Is Cubs/Brewers A Real Rivalry?

I was 9 years old when the Brewers arrived in Milwaukee in 1970. At that point, I was already enough of a baseball kid to have witnessed the barnstorming visits by the White Sox, who from time to time in the late 1960s would grace the concrete decrepitude that was County Stadium to show us hicks what real baseball was.

But these guys were ours, and I have faithfully followed the predominantly futile campaigns of the Brewers for the last four decades (last year’s run, I assure you, was unusual). I even worked for the team for six years in high school and college. I am True Blue, one of the founding members of the Brew Crew.

My father, sadly, is just as equally a Cubs fan, having grown up on the North Side back in the days of their last Series appearance (you knew it had to come up at least once). In our house, anyway, there has always been a Cubs/Brewers rivalry. So I am always more than a little cheered when the teams meet, as they did for a three-game series ending tonight.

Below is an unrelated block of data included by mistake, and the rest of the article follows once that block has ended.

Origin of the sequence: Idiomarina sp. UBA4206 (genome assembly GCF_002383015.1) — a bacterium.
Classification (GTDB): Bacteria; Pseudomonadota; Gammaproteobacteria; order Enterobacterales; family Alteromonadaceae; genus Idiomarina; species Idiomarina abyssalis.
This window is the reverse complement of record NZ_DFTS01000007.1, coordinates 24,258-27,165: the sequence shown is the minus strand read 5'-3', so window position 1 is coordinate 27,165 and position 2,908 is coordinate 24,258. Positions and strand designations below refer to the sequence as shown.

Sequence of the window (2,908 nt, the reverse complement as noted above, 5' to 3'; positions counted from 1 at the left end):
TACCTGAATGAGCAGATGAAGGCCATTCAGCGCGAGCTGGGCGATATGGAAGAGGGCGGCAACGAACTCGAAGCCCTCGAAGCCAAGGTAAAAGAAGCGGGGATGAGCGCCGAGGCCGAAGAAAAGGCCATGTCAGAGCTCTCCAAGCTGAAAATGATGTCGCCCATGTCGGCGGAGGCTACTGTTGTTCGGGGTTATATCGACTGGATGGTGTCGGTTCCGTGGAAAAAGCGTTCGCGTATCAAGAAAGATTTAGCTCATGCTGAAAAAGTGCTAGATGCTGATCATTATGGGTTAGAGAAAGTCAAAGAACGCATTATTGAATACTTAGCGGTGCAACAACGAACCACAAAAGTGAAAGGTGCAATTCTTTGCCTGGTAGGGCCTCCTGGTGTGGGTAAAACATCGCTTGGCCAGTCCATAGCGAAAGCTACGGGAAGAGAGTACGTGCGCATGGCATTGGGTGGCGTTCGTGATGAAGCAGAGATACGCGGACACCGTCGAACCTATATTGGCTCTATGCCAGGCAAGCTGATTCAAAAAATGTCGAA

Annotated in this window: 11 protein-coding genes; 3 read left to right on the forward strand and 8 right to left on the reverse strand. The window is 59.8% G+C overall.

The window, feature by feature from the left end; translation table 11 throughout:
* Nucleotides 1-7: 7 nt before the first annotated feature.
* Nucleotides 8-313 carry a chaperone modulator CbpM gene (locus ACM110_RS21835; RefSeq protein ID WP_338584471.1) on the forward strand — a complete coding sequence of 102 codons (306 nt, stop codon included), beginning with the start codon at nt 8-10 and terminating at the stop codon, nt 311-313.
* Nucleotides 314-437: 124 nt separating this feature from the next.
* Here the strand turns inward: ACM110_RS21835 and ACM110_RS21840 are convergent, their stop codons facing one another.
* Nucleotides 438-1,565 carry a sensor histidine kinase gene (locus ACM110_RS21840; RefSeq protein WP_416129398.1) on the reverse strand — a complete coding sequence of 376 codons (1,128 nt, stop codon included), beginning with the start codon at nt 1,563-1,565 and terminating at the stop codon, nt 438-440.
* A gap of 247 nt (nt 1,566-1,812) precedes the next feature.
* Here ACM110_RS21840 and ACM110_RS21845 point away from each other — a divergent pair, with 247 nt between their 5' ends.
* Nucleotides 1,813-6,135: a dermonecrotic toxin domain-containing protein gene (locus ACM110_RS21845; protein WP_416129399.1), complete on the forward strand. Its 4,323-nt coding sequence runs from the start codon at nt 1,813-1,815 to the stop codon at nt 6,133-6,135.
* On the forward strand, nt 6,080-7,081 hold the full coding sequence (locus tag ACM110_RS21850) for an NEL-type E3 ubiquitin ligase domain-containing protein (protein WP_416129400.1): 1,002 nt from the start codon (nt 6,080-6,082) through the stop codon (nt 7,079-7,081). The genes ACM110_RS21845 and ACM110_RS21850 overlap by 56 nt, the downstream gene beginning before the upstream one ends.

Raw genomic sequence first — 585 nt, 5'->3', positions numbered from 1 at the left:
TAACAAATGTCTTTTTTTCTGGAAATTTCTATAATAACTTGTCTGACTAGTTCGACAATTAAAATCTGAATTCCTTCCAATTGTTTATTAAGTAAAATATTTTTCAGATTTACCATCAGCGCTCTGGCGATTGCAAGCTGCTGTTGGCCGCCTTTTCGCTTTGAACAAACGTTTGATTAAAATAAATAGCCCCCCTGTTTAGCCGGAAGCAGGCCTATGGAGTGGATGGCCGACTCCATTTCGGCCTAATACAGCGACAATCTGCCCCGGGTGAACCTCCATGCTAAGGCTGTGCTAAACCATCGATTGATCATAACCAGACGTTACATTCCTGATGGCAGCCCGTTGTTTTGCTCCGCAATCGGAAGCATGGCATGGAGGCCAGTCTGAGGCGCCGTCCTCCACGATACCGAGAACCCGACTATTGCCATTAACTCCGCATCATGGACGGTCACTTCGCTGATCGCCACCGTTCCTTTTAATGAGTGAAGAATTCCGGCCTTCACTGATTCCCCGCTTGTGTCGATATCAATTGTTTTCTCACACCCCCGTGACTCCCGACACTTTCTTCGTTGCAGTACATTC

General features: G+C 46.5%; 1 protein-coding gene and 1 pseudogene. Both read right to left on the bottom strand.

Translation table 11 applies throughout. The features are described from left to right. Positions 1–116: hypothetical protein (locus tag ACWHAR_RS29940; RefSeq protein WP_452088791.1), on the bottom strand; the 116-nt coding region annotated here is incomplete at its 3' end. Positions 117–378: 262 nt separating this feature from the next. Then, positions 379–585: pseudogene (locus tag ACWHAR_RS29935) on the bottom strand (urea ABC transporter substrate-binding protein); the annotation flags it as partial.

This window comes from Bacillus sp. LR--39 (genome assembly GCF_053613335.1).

These contests have been season highlights in the North Woods ever since the Brewers moved to the NL in 1998. We love to beat the Cubs. And when they play in Milwaukee, it means elaborate tailgates, over-the-top alcohol usage, and a lots of grilled meat.

But is the Cubs/Brewers’ series a true rivalry?

Sports rivalries differ in many respects from more conventional antipathies—England v. France, say, or Coke v. Pepsi—but engender passions of equal fervor and unreasonable behavior of all sorts.

So what, exactly, makes a rivalry?


In order to determine whether the North Siders and the Brewers have a legit rivalry, I’ve come up with the following must-haves (I’ll tally the results at the end):